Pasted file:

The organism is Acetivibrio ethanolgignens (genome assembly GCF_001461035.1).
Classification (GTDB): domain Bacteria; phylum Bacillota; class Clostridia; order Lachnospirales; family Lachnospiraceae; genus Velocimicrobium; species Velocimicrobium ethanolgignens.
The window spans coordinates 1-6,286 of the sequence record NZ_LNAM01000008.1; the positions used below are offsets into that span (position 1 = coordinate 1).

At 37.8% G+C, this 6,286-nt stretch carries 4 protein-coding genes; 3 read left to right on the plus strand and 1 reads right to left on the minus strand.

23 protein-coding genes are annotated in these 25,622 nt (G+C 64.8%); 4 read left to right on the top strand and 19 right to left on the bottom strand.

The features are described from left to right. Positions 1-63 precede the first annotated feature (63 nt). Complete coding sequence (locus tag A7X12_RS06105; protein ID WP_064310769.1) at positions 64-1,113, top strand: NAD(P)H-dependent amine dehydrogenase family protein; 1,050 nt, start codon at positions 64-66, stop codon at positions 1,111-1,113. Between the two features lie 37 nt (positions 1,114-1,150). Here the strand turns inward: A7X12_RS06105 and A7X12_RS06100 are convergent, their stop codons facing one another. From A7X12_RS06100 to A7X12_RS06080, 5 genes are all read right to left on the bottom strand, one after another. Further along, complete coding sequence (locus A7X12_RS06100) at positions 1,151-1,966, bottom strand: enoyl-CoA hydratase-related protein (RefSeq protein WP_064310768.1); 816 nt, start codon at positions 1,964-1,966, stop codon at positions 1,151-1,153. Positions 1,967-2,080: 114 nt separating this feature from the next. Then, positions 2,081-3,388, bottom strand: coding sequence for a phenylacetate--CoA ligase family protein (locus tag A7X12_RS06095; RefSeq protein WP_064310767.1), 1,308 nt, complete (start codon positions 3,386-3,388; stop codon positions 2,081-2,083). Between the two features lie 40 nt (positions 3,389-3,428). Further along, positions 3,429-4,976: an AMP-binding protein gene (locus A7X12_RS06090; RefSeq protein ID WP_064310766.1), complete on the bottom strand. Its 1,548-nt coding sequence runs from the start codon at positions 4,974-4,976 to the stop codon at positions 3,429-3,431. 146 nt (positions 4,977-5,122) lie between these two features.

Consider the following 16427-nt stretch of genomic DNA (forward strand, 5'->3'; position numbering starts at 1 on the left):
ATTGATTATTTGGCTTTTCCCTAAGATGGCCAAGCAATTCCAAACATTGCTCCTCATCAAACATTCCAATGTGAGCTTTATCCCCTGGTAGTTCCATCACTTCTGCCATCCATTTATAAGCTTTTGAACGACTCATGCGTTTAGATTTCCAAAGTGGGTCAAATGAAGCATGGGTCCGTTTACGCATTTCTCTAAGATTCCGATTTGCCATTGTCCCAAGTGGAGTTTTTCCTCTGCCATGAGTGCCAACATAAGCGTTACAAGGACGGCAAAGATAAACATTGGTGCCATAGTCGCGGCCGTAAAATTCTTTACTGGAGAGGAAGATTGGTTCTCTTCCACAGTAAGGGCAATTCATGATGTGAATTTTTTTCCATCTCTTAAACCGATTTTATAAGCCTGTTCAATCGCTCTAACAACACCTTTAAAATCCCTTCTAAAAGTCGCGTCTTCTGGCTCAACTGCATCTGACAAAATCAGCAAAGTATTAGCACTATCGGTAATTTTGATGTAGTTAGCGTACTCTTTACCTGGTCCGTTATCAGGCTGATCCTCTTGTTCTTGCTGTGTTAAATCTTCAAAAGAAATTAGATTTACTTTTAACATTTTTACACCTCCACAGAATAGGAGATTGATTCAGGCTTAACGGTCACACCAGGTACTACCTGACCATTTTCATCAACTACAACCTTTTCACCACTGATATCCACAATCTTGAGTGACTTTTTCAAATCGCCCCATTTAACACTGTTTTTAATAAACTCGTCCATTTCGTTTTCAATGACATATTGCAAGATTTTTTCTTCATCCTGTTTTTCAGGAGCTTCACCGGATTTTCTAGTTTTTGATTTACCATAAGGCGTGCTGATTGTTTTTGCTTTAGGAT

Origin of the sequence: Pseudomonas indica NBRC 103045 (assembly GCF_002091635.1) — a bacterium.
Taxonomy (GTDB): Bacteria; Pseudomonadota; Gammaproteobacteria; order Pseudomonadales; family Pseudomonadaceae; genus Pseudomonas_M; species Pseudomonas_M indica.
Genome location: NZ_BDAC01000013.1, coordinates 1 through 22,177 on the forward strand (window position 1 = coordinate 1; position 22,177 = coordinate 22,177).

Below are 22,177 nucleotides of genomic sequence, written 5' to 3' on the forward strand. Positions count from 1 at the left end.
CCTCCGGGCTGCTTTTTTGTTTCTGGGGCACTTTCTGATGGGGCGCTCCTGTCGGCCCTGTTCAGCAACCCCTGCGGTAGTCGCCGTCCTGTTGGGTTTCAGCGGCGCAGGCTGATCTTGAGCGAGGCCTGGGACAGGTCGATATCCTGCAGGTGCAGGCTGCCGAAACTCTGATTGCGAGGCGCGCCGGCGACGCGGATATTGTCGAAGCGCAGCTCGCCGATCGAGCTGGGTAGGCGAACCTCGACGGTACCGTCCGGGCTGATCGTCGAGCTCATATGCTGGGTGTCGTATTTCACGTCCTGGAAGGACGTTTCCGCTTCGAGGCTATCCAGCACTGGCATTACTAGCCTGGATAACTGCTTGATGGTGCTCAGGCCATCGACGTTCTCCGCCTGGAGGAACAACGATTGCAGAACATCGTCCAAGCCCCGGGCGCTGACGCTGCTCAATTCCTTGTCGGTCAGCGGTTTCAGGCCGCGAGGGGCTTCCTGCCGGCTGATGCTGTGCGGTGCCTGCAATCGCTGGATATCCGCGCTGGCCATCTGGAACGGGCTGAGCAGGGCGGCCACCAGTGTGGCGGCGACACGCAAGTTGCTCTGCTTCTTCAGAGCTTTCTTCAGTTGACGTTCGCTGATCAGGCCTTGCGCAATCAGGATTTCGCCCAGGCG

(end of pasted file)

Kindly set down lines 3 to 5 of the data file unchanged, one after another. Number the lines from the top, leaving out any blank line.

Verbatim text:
The window spans coordinates 1-6,286 of the sequence record NZ_LNAM01000008.1; the positions used below are offsets into that span (position 1 = coordinate 1).

At 37.8% G+C, this 6,286-nt stretch carries 4 protein-coding genes; 3 read left to right on the plus strand and 1 reads right to left on the minus strand.

23 protein-coding genes are annotated in these 25,622 nt (G+C 64.8%); 4 read left to right on the top strand and 19 right to left on the bottom strand.